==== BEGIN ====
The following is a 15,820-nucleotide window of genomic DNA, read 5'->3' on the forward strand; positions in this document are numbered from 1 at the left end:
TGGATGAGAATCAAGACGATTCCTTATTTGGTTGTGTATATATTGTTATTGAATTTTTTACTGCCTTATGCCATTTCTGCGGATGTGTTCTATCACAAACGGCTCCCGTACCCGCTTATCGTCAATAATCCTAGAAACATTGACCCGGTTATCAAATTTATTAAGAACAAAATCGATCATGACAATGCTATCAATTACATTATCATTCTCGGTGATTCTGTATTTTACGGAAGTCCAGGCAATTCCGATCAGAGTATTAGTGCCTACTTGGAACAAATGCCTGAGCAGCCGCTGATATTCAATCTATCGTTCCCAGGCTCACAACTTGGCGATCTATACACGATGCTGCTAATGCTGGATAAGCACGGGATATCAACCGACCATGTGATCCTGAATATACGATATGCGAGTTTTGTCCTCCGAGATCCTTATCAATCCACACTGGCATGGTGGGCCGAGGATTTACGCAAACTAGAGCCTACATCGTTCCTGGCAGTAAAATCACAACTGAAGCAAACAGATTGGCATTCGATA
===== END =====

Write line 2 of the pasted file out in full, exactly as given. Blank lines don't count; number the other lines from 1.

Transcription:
TGGATGAGAATCAAGACGATTCCTTATTTGGTTGTGTATATATTGTTATTGAATTTTTTACTGCCTTATGCCATTTCTGCGGATGTGTTCTATCACAAACGGCTCCCGTACCCGCTTATCGTCAATAATCCTAGAAACATTGACCCGGTTATCAAATTTATTAAGAACAAAATCGATCATGACAATGCTATCAATTACATTATCATTCTCGGTGATTCTGTATTTTACGGAAGTCCAGGCAATTCCGATCAGAGTATTAGTGCCTACTTGGAACAAATGCCTGAGCAGCCGCTGATATTCAATCTATCGTTCCCAGGCTCACAACTTGGCGATCTATACACGATGCTGCTAATGCTGGATAAGCACGGGATATCAACCGACCATGTGATCCTGAATATACGATATGCGAGTTTTGTCCTCCGAGATCCTTATCAATCCACACTGGCATGGTGGGCCGAGGATTTACGCAAACTAGAGCCTACATCGTTCCTGGCAGTAAAATCACAACTGAAGCAAACAGATTGGCATTCGATA